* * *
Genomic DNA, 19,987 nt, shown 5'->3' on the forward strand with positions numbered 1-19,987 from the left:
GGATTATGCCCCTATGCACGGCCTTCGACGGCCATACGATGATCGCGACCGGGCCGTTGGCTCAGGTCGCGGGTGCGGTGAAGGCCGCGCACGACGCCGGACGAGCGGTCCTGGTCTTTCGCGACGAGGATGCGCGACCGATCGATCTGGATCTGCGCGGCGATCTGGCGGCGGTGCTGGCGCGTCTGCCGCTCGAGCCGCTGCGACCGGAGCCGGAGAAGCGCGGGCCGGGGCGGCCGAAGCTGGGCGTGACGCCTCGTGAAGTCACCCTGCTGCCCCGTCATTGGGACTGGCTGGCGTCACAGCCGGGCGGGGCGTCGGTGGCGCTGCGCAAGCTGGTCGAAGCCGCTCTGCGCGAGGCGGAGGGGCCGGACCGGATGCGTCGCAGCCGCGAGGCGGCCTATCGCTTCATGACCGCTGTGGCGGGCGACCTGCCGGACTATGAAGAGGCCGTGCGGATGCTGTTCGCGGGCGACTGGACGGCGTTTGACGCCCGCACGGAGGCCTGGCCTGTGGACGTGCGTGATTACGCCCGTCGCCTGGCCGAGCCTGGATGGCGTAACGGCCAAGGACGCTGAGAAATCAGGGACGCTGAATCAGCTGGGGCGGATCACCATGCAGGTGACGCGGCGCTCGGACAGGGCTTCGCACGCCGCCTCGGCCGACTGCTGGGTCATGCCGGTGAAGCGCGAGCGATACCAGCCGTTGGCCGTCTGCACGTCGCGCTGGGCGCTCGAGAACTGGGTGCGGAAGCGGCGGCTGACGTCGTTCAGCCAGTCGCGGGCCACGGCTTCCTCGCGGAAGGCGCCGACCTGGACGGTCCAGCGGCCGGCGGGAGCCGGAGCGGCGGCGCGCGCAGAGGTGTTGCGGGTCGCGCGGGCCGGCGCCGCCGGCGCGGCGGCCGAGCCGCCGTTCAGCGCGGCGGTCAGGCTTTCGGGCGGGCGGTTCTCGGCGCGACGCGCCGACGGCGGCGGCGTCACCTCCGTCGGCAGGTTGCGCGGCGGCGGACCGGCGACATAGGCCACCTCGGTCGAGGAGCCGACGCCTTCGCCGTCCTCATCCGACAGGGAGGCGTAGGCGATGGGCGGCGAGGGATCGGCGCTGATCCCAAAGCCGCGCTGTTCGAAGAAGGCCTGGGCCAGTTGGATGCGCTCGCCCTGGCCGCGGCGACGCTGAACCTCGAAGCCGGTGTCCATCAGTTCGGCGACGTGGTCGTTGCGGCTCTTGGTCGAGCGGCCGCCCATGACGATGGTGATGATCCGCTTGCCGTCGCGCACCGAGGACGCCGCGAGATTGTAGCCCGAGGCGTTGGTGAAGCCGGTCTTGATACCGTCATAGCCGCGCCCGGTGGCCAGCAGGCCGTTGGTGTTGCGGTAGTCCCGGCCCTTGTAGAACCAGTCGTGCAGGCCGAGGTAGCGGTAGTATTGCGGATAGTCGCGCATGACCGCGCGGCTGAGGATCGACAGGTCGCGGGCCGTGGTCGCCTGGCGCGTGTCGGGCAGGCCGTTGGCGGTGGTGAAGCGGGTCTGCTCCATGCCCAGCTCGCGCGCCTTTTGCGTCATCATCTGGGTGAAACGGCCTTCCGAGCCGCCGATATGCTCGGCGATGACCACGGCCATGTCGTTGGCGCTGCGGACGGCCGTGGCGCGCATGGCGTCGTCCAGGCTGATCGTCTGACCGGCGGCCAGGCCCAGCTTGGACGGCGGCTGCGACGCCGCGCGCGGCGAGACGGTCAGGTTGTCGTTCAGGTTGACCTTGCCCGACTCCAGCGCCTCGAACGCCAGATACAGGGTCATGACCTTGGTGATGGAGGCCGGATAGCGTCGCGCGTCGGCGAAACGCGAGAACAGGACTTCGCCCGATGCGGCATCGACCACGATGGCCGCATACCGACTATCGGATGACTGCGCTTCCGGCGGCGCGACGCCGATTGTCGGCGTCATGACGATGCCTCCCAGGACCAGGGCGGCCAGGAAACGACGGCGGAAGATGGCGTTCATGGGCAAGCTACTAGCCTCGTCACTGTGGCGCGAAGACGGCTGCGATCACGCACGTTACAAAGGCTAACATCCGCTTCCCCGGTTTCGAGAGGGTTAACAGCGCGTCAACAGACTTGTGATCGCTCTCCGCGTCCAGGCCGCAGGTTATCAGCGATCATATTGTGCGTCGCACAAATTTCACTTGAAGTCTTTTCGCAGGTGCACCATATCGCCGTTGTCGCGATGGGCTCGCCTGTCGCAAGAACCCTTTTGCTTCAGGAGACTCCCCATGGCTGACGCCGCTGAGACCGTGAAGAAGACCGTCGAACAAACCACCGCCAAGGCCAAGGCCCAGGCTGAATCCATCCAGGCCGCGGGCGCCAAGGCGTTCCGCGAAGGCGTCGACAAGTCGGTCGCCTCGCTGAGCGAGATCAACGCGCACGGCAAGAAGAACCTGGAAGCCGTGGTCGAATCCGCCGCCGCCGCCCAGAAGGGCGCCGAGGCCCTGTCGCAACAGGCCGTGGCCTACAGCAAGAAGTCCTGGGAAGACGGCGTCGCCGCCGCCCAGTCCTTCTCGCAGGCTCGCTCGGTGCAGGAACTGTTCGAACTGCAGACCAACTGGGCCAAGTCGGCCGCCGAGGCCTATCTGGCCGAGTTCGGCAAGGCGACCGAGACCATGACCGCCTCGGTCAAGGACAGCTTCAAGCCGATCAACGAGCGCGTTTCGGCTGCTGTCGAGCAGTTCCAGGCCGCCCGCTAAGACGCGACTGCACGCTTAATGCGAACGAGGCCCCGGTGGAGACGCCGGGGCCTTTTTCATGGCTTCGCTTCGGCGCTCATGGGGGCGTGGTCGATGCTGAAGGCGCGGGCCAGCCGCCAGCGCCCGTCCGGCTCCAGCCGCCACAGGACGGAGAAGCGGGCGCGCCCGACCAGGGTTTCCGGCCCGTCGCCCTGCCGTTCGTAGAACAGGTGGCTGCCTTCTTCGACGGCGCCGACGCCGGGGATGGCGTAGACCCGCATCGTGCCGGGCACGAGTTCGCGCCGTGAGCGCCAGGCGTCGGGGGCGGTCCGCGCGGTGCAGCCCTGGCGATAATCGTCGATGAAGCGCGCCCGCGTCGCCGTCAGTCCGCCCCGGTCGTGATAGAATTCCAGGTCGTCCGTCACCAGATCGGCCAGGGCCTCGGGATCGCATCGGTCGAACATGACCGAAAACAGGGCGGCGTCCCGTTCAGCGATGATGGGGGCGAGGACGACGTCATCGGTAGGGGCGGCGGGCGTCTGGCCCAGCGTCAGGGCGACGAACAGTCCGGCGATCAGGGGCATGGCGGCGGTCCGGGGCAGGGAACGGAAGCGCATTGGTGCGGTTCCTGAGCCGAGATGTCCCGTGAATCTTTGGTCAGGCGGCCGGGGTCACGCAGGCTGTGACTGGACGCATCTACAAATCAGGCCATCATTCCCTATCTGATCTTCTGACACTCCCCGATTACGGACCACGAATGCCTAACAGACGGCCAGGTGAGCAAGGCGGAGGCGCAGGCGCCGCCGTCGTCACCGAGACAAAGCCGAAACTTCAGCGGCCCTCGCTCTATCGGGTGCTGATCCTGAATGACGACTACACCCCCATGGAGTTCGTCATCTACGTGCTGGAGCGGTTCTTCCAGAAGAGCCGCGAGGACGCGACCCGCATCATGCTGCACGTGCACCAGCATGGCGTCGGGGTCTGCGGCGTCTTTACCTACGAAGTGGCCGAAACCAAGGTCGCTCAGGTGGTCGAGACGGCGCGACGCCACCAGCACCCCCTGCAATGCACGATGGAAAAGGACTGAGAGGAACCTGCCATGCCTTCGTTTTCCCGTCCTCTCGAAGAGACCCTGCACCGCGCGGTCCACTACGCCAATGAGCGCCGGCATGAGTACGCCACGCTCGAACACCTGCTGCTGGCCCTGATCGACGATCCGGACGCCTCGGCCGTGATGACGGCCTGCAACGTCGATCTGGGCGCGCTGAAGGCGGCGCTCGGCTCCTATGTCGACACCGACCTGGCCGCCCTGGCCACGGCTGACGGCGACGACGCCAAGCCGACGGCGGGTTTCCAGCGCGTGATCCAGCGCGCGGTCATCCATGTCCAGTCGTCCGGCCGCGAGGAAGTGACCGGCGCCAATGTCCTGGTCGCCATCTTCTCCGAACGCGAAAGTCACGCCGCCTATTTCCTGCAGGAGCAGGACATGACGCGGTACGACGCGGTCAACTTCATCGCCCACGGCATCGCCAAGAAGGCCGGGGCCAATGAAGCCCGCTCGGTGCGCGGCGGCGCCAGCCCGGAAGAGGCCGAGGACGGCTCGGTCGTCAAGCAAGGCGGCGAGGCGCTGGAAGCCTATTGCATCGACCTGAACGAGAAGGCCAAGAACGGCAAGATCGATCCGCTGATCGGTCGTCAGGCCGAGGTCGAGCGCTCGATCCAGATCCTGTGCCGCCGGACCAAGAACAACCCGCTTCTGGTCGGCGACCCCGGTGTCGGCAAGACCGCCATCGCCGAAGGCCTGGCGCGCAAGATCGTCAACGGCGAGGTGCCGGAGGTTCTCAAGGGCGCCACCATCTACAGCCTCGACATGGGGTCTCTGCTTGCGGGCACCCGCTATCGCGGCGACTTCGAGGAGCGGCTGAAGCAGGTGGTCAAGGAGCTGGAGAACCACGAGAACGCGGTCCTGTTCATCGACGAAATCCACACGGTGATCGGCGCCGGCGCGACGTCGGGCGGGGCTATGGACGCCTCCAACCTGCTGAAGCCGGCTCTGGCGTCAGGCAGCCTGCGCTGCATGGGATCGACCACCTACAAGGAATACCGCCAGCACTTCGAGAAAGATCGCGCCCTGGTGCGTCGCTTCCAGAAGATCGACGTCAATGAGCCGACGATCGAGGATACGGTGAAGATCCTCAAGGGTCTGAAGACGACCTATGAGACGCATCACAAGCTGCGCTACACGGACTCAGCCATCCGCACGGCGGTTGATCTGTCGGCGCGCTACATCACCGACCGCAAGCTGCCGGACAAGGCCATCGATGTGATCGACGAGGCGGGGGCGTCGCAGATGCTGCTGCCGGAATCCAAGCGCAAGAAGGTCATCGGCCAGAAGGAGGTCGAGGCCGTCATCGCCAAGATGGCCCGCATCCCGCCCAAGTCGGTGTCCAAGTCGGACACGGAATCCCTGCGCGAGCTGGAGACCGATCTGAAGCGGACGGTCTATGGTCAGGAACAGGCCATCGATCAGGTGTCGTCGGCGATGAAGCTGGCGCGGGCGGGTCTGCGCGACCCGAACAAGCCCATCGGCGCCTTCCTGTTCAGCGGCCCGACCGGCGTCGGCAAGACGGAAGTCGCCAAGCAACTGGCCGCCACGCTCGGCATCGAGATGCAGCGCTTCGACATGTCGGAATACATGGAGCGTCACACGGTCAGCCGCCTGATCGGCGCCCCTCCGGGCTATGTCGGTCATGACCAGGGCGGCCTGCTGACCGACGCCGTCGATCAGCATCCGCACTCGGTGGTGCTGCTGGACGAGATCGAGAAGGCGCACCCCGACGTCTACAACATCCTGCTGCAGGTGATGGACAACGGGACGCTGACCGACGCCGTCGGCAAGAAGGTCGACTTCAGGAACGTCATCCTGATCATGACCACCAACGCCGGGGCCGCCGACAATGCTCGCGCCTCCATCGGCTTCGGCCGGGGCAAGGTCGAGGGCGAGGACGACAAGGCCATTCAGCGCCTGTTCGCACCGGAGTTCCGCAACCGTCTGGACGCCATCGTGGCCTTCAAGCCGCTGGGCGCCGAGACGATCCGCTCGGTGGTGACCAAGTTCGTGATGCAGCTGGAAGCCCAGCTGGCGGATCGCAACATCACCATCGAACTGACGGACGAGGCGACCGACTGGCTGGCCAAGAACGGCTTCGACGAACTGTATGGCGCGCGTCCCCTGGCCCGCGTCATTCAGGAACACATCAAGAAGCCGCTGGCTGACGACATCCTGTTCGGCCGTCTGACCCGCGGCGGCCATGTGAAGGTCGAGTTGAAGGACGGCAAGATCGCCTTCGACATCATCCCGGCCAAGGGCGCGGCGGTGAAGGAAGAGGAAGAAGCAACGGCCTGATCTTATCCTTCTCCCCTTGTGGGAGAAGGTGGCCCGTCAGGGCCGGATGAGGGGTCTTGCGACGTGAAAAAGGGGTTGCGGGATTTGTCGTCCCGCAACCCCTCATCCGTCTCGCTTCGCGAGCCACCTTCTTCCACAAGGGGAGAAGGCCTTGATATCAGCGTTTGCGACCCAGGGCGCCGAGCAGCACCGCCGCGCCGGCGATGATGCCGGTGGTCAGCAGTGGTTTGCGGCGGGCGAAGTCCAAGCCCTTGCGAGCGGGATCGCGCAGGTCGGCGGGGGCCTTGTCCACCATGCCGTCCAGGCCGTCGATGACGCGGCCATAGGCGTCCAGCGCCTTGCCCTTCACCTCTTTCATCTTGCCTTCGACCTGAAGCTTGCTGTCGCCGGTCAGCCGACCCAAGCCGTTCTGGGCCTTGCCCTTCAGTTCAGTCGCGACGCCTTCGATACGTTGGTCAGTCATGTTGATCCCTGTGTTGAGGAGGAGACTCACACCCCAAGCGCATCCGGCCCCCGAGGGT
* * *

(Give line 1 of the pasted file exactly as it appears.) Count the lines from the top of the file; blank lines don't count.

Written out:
Genomic DNA, 19,987 nt, shown 5'->3' on the forward strand with positions numbered 1-19,987 from the left: